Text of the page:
REVIEW: Barking Spider Visual Theatre’s SHORT PANTS NO HOLES

Full of possibilitiesBy Kim Edwards

Barking Spider have been creating and presenting some thrilling and innovative theatre in recent times, from captivating story-telling in The Memorandium and dream worlds in Psychopomp and Seething, to lavish spectacle in Liberty of the Press and delightful domesticity in One Suitcase: Four Stories. Their most recent performance was part of the Roola Boola Children’s Arts Festival, and Short Pants No Holes is promoted as a hands-on puppetry and story-telling show.

Short Pants No Holes

Even with an intimate audience, performers Penelope Bartlau and Rachel Edward were vibrant with charm and excitement. Their casual and witty pre-show patter was very engaging for kids and adults alike, and set a lovely relaxed tone for the show. The opening sequence was a beautiful bunraku performance with a little boy, a box and his toy. The dexterity and sensitivity of the puppeteers working in tandem was delightful, and the simplicity of the tale, told in movement rather than words, captivating.

What followed was distinctly at odds with this initial impact. Bartlau is a masterful improviser and story-teller, and took random suggestions and objects from the audience to weave witty and weird tales. She was animated and interesting, and the skill with which even the most difficult and erratic prompts from her eager young audience were accepted and utilised was excellent. This forms the majority of the performance, which ends with a cute reworking of a fairytale with vegetables, and the audience being given carrots to briefly ‘puppeteer’ for themselves.

Overall, the show was definitely enjoyable, but felt lacking. The emphasis was on quirkiness, improvisation and minimalism, but with an effort to make a more visually interesting stage, the production was rather like the set pieces: lots of promising-looking shapes under wraps, but unfortunately not much opened up or revealed. In the story-telling, Edward’s obvious talents seemed underused in fielding audience answers and running crowd control – I would have loved to see her take up the story thread at some point, or provide character voices or accompanying action. Also, it was a surprise that there was no more ‘hands-on’ interaction with the narratives being created – after the fabulous little ‘find your imagination’ exercise, it seemed a shame the children only called out answers rather than being prompted to explore other relevant group sounds or movements from their seats.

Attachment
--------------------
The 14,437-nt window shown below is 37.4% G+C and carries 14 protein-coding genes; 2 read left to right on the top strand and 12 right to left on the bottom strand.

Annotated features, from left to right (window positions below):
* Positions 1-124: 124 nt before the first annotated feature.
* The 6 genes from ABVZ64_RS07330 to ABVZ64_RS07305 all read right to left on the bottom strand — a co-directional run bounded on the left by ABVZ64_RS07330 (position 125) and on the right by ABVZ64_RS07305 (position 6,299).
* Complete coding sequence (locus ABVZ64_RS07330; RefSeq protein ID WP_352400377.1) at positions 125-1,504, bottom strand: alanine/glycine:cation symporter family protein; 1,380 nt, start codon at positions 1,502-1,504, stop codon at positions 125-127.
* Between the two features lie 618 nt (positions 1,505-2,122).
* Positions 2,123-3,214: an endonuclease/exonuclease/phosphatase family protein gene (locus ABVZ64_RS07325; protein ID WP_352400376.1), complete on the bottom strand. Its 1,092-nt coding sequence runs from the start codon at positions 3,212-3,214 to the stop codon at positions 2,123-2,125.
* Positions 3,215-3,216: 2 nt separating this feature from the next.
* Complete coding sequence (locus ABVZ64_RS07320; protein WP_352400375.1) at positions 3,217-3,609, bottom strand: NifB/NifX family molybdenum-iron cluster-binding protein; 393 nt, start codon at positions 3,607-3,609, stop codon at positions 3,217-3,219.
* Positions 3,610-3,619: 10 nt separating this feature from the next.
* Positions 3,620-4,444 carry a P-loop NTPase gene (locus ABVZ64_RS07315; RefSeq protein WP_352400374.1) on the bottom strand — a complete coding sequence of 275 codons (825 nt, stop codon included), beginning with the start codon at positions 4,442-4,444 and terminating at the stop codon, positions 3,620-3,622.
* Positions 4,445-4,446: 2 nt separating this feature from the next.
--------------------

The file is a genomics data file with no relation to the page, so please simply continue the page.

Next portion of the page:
Ultimately there didn’t seem to be a clear picture as to how the disparate elements of the show were working together: the lovely opening energy then wonder fell into an awkward pace, and my little theatre companion (although distinctly younger than the school-aged audience at which the production is aimed), kept asking wistfully if the puppet was coming back? This is not a new show, so perhaps (as is understandable with impro) this particular performance just didn’t quite gel, but with its loose, rather oddly structured shape and uneven, mysterious tone (what does the title mean? and why carrots?), Short Pants No Holes felt full of entertaining moments and unrealised potential.

Short Pants No Holes was performed at Chapel Off Chapel as part of the 2015 Roola Boola festival.

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